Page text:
Does Regulator Selection of Auditors Improve Audit Quality?
Although the hiring and firing of auditors by clients is widely believed to create a conflict of interest, public policy around the world permits precisely this arrangement. We argue that auditor-client trust is also important for audit quality: auditors appointed by third parties have no conflict of interest, but such auditors and clients may not have the mutual trust necessary for high-quality audits. We provide evidence on the issue by exploiting the setting in Korea, known as auditor designation, wherein regulators selectively and episodically selected auditors for certain client companies. Using a difference-in-difference design we find that consistent with the importance of trust, audit quality proxied by performance matched discretionary accruals and restatements is lower for auditor-designated periods. Using pre-designation auditor’s tenure as a measure of trust, we find that companies having higher trust with their self-chosen auditor face a more severe decrease in audit quality with the designated auditor.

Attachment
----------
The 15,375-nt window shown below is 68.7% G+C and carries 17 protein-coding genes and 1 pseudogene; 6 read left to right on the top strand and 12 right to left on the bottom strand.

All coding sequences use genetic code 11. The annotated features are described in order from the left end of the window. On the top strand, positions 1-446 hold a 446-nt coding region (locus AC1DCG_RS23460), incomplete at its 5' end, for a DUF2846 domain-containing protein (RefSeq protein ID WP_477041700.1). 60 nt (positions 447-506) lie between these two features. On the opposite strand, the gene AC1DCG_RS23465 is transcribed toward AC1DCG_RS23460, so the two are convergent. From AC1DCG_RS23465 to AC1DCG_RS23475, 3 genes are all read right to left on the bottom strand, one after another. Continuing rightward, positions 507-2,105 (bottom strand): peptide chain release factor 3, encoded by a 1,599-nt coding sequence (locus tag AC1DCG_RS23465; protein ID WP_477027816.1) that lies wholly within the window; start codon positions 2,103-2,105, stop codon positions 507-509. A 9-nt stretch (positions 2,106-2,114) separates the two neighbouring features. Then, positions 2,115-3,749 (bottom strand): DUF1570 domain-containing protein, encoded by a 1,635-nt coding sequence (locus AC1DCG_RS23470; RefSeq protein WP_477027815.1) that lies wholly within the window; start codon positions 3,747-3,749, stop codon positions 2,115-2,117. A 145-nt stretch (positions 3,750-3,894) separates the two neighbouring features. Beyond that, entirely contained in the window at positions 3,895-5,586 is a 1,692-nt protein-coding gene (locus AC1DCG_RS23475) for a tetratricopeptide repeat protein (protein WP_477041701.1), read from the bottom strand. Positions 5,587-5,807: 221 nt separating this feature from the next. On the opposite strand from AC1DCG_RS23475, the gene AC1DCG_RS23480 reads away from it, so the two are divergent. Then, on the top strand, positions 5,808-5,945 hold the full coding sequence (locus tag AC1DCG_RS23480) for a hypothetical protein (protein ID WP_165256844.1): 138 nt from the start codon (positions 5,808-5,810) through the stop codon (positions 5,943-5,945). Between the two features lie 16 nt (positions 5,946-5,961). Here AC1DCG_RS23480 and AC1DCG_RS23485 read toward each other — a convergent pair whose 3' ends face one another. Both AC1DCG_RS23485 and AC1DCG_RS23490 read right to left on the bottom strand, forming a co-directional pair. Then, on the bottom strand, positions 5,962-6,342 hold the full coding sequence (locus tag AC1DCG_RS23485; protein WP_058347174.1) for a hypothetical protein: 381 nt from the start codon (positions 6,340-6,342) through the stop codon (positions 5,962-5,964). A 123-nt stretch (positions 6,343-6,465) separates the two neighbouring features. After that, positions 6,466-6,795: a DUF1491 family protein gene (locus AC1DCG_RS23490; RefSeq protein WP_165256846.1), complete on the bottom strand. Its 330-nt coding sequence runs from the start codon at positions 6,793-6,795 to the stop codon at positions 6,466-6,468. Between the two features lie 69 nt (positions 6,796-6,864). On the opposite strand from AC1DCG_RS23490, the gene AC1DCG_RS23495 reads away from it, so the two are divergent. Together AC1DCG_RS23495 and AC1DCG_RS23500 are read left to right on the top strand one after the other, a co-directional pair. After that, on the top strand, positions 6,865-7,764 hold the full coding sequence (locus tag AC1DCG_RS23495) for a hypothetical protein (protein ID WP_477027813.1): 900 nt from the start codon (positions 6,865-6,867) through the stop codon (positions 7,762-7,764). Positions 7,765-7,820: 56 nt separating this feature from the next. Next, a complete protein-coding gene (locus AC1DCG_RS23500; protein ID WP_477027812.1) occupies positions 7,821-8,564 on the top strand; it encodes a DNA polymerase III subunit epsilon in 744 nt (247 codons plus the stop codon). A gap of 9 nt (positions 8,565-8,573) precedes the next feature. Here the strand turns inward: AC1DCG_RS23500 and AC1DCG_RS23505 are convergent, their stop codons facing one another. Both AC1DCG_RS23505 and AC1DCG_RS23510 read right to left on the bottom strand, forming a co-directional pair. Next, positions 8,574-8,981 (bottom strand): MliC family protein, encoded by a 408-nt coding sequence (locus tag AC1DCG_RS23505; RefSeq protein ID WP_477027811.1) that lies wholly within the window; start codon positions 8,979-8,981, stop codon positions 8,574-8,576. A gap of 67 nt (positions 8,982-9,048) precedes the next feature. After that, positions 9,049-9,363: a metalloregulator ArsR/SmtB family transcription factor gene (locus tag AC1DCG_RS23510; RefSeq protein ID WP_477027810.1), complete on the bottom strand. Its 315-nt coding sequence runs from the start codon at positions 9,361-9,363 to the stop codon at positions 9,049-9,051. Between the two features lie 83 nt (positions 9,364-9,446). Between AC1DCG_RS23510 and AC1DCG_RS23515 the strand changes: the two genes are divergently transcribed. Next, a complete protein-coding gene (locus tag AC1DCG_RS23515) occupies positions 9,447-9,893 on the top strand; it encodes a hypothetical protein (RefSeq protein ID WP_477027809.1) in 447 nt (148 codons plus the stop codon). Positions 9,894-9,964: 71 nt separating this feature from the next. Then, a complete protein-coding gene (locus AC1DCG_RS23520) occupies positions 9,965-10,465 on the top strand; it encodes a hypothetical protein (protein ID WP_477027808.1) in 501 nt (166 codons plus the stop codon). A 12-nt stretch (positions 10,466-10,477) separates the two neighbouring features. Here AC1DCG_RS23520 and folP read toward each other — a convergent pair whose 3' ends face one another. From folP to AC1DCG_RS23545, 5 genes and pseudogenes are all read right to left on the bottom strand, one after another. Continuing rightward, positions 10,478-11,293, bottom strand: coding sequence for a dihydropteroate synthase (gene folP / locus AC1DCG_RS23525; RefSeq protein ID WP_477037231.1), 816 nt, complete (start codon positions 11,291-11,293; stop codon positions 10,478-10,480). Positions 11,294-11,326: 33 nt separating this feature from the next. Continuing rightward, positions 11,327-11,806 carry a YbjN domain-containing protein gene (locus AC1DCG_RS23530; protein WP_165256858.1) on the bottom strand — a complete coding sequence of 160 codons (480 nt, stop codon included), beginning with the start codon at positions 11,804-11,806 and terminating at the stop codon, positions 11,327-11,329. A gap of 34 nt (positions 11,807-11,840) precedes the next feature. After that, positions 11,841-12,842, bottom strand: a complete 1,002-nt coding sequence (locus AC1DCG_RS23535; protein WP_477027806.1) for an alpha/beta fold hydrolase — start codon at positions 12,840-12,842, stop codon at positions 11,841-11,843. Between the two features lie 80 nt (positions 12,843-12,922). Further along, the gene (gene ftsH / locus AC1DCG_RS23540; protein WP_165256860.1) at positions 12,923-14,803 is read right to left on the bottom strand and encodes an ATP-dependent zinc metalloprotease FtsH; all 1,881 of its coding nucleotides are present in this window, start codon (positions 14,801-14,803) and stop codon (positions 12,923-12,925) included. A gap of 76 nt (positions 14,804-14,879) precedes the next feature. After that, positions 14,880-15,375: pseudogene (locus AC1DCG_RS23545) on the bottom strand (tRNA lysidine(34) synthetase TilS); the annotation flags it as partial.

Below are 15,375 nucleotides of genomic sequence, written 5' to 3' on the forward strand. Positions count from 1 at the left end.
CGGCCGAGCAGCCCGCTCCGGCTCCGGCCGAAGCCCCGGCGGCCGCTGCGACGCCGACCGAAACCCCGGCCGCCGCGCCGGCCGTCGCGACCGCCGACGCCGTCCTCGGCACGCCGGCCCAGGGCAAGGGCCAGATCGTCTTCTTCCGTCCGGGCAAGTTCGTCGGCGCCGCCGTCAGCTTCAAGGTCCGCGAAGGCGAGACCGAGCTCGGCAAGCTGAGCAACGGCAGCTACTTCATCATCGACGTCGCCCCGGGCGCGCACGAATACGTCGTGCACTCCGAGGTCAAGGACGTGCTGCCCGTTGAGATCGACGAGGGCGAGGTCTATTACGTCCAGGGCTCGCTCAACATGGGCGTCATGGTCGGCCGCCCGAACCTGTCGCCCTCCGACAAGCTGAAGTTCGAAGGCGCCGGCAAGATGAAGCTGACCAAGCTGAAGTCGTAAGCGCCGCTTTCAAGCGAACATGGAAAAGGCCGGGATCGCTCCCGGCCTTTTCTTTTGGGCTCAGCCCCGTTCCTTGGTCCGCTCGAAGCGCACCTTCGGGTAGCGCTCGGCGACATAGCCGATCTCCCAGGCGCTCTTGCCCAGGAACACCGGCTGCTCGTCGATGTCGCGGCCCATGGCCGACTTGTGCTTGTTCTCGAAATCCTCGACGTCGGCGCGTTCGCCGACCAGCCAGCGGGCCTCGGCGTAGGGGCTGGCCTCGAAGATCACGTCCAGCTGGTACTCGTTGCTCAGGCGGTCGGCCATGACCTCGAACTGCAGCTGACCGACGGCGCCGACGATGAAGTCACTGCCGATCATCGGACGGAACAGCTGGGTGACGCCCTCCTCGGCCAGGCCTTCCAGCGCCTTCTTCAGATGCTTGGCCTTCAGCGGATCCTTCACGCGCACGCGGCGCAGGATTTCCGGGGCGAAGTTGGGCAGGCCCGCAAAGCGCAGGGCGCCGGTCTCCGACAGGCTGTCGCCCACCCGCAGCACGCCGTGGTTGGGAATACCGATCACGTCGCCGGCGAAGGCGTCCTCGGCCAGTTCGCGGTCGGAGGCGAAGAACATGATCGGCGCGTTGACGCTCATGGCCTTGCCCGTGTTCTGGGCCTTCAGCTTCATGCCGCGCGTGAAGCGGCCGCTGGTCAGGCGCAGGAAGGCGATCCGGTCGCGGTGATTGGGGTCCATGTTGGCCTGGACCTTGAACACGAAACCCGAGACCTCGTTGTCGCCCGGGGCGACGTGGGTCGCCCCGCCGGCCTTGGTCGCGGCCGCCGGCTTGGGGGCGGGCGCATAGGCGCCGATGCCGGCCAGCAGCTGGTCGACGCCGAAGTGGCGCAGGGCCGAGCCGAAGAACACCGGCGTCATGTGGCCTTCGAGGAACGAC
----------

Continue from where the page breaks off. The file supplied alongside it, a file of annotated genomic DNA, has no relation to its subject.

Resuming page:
Index Terms - Trust, Auditor Designation, Audit Fees, Audit Quality